Using the moneystepper method, Charlie would put all of his cash savings into investments. He would then put £400 every month into investments. When an emergency occurred, he would pay this on a credit card, but pay off the credit card before it began incurring interest. If the emergency could not be settled via credit cards, he would remove the required amount from his investments to settle the bill for the emergency.

Result: after 10 years, Charlie will have investments of £75,279, with credit card debt outstanding of £1,500 => total cash pot of £73,779.

 

Summary of value of investments depending on emergency fund method

Based on the three repayment methods in our example for Charlie, we have the following total amounts of interest paid whilst trying to get out of debt:

 

Method No emergencies Minor emergencies Major emergencies
Standard £89 820.81 £72 991.13 £61 917.15
Dave Ramsey £92 893.48 £76 063.80 £64 989.82
Moneystepper £102 111.51 £87 441.42 £73 779.22

 

Let’s do a little analysis of this!

In 10 years, depending on the scenario, using the “Moneystepper method” will give you a final cash pot of 15-20% higher than using the “Standard Approach”.

There is no additional “risk” in this approach, as we will discuss below. Most people think that their “emergency fund” is there to save them. However, for the majority of people, whether they are in debt or not, have good credit or not, their emergency fund is actually costing them a fairly considerable amount of money.

I encourage you to do the maths for your own personal situation to determine how much your emergency fund may be costing you.

 

Conclusion – In debt with bad credit rule

If you have no consumer debt of over 4-6%, you should maintain available credit on credit cards to use in the case of an emergency and then pay these down before they begin to incur interest.

 

What about risk?

From the prior posts, one of the most common concerns has been regarding risk. Questions have arisen, as they always do, regarding certain scenarios and worries. Let’s address some of these. If you have any others, please add a comment and I add my response into this section:

 

What if I lose my job?

Fair question. This is certainly an emergency. But, we need to determine how much this will “cost” you. People are worried that they will be out of work for 6 months or more and therefore need a huge emergency fund. My response to that would be:

  1. If you lose your employment, you should be able to cut back even more on expenses so that 6 months of “normal” expenses aren’t the same as 6 months of “unemployed” expenses.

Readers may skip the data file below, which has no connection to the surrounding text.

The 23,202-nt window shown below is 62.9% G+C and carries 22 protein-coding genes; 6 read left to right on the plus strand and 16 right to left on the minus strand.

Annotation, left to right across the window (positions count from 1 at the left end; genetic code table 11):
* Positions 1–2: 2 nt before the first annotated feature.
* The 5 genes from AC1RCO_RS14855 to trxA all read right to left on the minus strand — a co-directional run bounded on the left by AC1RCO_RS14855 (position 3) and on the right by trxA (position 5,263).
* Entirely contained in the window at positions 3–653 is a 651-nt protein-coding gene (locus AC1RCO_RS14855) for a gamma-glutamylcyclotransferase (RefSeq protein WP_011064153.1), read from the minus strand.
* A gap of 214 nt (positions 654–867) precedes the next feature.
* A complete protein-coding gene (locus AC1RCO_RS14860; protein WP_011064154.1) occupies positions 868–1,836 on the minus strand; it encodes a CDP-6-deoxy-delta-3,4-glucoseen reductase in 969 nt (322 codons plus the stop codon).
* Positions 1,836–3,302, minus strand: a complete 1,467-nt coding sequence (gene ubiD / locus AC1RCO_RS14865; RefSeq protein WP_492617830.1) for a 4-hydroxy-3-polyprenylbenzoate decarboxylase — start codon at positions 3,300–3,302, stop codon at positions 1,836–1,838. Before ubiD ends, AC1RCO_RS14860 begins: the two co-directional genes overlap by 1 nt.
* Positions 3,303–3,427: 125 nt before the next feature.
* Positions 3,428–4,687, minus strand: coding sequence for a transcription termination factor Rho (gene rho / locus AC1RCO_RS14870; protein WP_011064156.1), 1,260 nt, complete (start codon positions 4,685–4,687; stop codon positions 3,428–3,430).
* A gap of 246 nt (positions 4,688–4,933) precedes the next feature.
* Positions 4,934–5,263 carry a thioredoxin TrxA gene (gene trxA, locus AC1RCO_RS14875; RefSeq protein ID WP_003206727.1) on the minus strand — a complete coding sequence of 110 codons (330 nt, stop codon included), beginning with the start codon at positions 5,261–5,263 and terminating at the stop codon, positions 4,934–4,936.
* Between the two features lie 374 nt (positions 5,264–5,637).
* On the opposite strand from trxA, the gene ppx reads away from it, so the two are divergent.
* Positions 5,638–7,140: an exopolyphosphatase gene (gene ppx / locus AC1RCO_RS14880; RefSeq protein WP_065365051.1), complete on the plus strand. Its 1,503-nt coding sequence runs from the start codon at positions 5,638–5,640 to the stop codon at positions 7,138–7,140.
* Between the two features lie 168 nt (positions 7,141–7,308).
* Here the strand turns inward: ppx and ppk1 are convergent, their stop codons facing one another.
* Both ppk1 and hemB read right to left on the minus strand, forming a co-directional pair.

2. You are assuming you will be out of work of over 6 months. If you apply yourself and look hard for new work, this should not be the case. As of June 2014, the median length of unemployment was 13.1 weeks, which equates to just over 3 months. Additionally, only 4% of people who become unemployed remain unemployed for over 12 months.
  3. You are assuming that when you were made unemployed, you received no benefit. In most cases, a redundancy package or severance pay can form part of your emergency fund in this scenario.
  4. This “standard approach” also assumes that you have no income during “unemployment”. This shouldn’t be the case. Pick up some part time work. Mow some lawns. Do someone’s gardening. Deliver some pizzas. There are millions of ways to earn additional income in the short-term.

Given all of these factors, the moneystepper approach should suffice if you have a good credit score. If not, then you may need to liquidate some of your investments. This brings us to our next question:

 

What if it all goes wrong at once?

Another concern people have – people do really like to think of the worst case scenarios – is that you lose your job, the boiler explodes, the house falls down and the markets crash 50% all on the same day.

This is Armageddon. However, if you manage your personal finances appropriately, this shouldn’t be a problem.

Let’s take it one step at a time:

  1. You lose your job – see above.
  2. The boiler explodes. Annoying. However, maybe not an emergency. A well planned budget should consider household repairs. If you couldn’t afford to replace this when it explodes, then you should have previously taken out insurance. Remember the golden rule of insurance: never insure anything that you can afford to replace. However, if you cannot afford to replace it, you should take out appropriate cover.
  3. The house falls down. Again, I’m assuming that you have buildings and contents insurance, or you can otherwise afford to rebuild your house. All planned for already.